A relatively versatile feeder (12), the singing honeyeater primarily feeds on nectar (5), but also eats fruit and a range of invertebrates (2) (3) (5) (12), including insects, spiders and molluscs (2). Interestingly, this species is known to rub bees against a hard surface before swallowing them, although the reasons for this are unclear. On occasion, the singing honeyeater has been recorded taking the eggs and nestlings of certain Taeniopygia finches (2).
This active and conspicuous species usually forages alone (2), but may sometimes feed in pairs or in loose flocks of four to six individuals (2) (3). Such flocks usually contain family members (2). Feeding at lower levels than most other honeyeater species (3), the singing honeyeater generally feeds in low shrubs or on the ground (2) (3), probing at flowers for nectar (2). Its invertebrate prey is usually gleaned from foliage, branches and tree trunks (2) (12), or caught by flying out from a perch to catch it in the air or on the ground (2).
The singing honeyeater may breed in all months of the year, although most breeding occurs between mid-August and late November (2), particularly in coastal areas (5). A monogamous species, the singing honeyeater sometimes forms long-term bonds with its partner (3).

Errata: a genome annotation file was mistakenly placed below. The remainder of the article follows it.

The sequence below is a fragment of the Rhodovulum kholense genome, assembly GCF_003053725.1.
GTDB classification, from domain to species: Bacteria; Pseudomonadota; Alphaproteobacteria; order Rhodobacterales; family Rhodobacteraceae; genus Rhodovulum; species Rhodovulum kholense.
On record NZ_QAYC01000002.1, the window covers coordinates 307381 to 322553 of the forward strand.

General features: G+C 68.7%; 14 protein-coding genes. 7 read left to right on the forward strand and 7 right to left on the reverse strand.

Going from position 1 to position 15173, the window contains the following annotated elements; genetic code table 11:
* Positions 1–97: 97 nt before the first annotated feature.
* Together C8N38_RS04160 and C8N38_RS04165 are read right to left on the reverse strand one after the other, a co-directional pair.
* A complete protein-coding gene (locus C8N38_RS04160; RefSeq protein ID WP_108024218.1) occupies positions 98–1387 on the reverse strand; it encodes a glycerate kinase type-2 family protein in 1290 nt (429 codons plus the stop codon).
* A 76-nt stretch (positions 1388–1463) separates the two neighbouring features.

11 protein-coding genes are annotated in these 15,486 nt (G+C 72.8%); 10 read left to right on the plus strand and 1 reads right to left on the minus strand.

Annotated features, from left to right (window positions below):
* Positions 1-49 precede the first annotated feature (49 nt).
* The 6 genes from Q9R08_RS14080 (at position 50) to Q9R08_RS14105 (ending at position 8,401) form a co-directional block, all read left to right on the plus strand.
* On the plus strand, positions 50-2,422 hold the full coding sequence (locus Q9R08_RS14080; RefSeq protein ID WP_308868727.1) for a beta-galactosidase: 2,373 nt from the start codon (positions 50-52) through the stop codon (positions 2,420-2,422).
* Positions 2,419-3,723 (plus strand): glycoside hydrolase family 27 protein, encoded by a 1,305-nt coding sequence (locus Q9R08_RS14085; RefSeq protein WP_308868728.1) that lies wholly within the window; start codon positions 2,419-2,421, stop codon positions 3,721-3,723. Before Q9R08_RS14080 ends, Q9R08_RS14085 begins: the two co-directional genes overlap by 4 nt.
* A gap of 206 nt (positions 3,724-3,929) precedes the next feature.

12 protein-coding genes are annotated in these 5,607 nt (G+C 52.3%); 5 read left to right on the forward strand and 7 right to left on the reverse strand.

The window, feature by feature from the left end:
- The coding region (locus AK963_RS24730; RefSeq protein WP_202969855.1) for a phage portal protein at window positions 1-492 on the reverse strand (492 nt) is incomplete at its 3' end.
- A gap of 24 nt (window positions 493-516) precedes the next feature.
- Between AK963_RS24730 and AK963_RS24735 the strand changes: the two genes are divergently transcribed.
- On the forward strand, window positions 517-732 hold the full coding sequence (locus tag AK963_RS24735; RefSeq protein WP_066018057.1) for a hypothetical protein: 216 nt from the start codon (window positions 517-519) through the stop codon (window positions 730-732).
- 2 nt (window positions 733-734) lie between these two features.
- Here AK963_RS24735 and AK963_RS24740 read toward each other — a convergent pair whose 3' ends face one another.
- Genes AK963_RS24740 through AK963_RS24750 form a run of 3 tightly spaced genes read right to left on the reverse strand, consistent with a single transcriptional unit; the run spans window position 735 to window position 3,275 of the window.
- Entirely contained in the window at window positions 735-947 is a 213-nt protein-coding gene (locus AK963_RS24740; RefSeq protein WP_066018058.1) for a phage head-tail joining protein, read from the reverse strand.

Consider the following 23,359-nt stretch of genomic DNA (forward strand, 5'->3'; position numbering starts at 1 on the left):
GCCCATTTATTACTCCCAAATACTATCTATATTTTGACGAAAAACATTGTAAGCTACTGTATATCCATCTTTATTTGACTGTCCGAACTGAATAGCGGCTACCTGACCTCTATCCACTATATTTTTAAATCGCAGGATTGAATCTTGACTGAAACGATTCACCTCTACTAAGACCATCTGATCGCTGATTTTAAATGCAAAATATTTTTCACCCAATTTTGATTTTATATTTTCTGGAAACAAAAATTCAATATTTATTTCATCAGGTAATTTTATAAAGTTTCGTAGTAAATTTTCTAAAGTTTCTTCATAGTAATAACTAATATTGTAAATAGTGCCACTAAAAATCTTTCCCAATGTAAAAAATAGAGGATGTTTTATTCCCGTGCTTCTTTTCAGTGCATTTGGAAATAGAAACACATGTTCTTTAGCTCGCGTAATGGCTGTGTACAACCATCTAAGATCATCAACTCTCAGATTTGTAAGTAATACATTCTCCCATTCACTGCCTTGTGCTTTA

The nest is an open cup created from woven grasses and leaves, occasionally with additional flowers and bark (2), and bound with wool or spider web (2) (3). It is usually lined with wool, roots, fur (2) (3) (5) and occasionally with plant down or fine grasses (2). Oddly, the singing honeyeater’s nest tends to be a flimsy structure in the eastern parts of its range, but quite substantial in the more western regions. The nest is usually suspended from a fork in a tree or from small twigs in a low, thorny shrub, at an average of two metres above the ground (2).
The female singing honeyeater lays a clutch of between one and three eggs (2) (3), although two is most common, and the eggs are thought to be incubated by the female alone (2) (3) (5). The eggs are a pallid, pinky-yellow colour marked with rusty spots (5), and are incubated for a period of between 12 and 14 days (2), with the chicks remaining in the nest for a further 13 days or so (3) (5). While the male singing honeyeater is not involved in the incubation of the eggs, it does assist with feeding and raising the young (2) (3) (5). Singing honeyeater nests are often parasitised by the pallid cuckoo (Cuculus pallidus) (2) (3).